President Donald Trump will travel to South Korea in June for talks on the North Korean nuclear programme, the White House said, in a visit that will take place months after a failed summit with North Korea’s leader in Vietnam.
According to a statement released by the White House on Wednesday that Trump would meet South Korean President Moon Jae-in in conjunction with his trip to Japan to attend a G20 summit in Osaka on June 28-29.
“President Trump and President Moon will continue their close coordination on efforts to achieve the final, fully verified denuclearisation of the Democratic People’s Republic of Korea,” the statement said, using North Korea’s official name.
It will be the second meeting between Trump and Moon since the collapse of Trump’s summit with North Korean leader Kim Jong Un in Hanoi in February after they failed to reach a deal on denuclearisation.
Moon, who has long backed engagement with the nuclear-armed North, brokered the talks process between Trump and Kim, which led to their first landmark summit in Singapore last June.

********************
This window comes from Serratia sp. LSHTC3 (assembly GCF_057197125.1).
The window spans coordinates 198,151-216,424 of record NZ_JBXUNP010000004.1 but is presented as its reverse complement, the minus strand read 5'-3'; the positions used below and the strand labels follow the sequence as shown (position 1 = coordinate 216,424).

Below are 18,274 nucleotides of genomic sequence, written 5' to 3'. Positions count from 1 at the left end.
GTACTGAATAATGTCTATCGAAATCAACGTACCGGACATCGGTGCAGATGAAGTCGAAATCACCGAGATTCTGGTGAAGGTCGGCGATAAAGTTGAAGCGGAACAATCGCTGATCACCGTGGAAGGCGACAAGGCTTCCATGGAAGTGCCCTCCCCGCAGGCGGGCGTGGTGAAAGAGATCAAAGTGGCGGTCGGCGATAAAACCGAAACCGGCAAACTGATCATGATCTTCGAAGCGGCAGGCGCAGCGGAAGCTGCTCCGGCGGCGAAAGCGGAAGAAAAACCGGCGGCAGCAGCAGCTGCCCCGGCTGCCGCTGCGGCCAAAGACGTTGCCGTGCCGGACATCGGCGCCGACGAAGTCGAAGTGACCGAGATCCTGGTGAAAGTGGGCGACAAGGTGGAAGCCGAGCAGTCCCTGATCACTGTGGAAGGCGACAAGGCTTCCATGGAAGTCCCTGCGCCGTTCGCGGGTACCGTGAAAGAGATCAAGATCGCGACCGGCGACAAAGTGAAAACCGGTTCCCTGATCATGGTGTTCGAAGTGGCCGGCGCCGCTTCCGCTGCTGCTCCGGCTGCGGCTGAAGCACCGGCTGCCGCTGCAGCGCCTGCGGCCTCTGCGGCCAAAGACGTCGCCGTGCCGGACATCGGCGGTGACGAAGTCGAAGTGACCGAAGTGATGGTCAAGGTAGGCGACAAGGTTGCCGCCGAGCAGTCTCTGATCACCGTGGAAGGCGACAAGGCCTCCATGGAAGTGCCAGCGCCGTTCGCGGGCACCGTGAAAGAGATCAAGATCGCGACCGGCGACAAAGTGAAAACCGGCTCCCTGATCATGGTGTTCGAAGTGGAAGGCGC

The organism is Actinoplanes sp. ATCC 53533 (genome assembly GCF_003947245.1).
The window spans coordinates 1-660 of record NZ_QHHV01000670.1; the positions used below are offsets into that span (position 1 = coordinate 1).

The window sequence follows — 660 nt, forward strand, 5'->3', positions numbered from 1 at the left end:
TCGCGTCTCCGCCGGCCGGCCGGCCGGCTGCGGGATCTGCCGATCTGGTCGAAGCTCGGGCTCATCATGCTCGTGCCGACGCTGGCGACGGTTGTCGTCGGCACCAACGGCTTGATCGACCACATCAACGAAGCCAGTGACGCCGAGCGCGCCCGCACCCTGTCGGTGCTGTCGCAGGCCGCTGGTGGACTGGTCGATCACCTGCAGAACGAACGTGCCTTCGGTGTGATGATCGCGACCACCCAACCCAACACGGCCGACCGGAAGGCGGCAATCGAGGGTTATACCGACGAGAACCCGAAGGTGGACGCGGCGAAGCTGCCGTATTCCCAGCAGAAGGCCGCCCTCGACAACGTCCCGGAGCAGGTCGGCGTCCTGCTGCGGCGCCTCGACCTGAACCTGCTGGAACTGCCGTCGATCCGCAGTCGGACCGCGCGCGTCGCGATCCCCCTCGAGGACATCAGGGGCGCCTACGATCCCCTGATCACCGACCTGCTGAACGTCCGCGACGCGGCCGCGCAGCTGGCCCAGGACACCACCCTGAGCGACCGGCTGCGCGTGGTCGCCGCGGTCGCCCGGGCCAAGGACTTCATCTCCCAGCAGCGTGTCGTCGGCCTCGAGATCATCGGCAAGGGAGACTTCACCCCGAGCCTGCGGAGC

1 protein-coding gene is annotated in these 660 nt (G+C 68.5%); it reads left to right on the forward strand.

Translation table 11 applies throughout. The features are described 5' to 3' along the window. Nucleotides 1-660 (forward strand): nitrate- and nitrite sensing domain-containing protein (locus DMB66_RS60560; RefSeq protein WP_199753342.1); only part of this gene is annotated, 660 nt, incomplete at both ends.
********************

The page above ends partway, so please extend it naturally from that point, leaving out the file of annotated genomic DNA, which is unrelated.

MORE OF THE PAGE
But security allies Seoul and Washington have at times appeared to diverge on their approach to Pyongyang, and South Korea’s simultaneous announcement of Trump’s upcoming visit was noticeably different in its phrasing.
A statement issued by the South’s presidential office said the two leaders would discuss “establishing a lasting peace regime through the complete denuclearisation of the Korean peninsula” – rather than the North specifically.
The “denuclearisation of the Korean peninsula” was the term used in the joint statement signed by Kim and Trump after their summit in Singapore.
But it is a phrase open to wide interpretation, and the process has become bogged down as the two sides disagree over what it means.
In the past, Pyongyang has argued it must include the removal of Washington’s nuclear umbrella over the South and the 28,500 US troops stationed in the country.
Source: Al Jazeera News